“We been focusing on the rebuilding efforts,” Samuel said as he stood at attention before the diminutive knight. The warehouse they’d turned into barracks had been spared during the fighting, and the squad had done a good job of turning it into a proper headquarters — such as the little corner they’d sectioned off, acting as an office for Samuel. “There’s been no trouble at all, so I thought we’d loosen up our watch and instead help out with the constructing.”
Sarah looked up at the man’s face in an attempt to scrutinize him. She still found it hard to believe how completely the former thugs had turned their lives around, how quickly they’d gone from preying on the weak to helping people out of their own volition.
Were they just afraid of her and trying to earn her goodwill? Or had their outlook changed that much once they were given a second chance?
Sarah hadn’t really expected much of them when she conscripted Samuel and his gang. It had been an impulse decision, a way to avoid getting more blood on her hands. The diplomatic option, so to speak.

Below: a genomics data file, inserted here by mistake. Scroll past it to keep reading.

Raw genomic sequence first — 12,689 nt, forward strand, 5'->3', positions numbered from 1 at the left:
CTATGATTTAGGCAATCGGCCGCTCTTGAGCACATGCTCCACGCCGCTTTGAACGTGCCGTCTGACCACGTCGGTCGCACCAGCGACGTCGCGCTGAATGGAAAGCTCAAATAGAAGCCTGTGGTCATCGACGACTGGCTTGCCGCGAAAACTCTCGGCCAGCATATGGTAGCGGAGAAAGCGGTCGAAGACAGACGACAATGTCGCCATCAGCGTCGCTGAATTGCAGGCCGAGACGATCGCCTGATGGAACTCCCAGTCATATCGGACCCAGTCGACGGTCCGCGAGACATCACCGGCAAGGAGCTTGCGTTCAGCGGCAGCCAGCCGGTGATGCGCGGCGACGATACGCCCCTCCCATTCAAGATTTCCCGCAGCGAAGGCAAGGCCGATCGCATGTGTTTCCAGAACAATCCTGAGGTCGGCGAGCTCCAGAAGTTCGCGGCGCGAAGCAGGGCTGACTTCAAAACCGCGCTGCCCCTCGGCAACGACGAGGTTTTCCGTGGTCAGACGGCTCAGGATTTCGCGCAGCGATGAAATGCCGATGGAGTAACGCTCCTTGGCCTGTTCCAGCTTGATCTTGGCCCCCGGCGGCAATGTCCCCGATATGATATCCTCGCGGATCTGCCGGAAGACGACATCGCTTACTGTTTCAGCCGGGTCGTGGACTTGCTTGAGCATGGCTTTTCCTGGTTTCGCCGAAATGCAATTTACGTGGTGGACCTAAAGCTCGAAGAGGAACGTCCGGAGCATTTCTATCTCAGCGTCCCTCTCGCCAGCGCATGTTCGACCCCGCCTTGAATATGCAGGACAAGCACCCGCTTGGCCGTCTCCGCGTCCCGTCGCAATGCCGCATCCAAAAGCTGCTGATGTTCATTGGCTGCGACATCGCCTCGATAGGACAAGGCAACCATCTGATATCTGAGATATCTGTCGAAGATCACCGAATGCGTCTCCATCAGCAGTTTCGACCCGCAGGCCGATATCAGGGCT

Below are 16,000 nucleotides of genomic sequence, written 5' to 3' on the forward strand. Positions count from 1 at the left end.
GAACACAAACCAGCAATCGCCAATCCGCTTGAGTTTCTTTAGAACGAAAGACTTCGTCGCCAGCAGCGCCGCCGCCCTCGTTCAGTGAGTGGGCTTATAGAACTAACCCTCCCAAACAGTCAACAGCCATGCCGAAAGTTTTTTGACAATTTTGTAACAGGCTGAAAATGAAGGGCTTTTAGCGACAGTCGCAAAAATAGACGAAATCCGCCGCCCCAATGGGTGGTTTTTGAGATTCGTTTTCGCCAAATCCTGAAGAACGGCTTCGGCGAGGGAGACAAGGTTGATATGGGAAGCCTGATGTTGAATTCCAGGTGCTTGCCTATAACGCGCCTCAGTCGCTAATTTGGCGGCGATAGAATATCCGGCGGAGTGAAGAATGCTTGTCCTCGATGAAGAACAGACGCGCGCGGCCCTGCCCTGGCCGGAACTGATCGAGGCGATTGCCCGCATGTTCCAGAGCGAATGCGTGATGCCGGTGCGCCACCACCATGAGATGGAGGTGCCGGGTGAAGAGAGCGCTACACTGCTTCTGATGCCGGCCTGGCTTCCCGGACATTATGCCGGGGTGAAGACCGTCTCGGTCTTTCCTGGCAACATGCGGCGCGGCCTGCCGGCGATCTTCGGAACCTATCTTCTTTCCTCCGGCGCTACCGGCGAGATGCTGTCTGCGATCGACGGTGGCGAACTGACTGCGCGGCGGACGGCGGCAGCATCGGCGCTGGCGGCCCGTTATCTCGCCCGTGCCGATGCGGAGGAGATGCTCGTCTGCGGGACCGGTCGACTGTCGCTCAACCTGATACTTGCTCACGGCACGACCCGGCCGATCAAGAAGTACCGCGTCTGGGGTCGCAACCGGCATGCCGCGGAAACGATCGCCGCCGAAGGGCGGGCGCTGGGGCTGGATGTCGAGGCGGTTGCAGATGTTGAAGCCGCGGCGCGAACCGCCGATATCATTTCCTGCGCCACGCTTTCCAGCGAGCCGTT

She thought they’d begrudgingly accept the stay of execution, doing the bare minimum required of them to avoid being punished — but the Ravenrock Guard, as they styled themselves, had proved her assumptions wrong, seeking to better their community through their own initiative.
“Good job,” Sarah said eventually, shifting her weight from one foot to the other. Samuel released a sigh of relief, and Sarah realized he had been holding his breath the entire time. “You likely won’t have any more trouble coming from outside. Every’s been dealt with.”
Samuel’s eyes burned bright with righteous fury. “Did the bastard suffer?” he asked, his words laced with malice and barely-repressed hate.
Sarah was taken aback by his reaction. In truth, Every’s death had been quick — she and Shiro had severely underestimated the frailty of a normal human and killed him by accident. But she didn’t want to let Samuel down, either. “He got what was coming to him. It wasn’t pretty,” she said. Technically true — Every’s head had disappeared in a spray of mist, after all.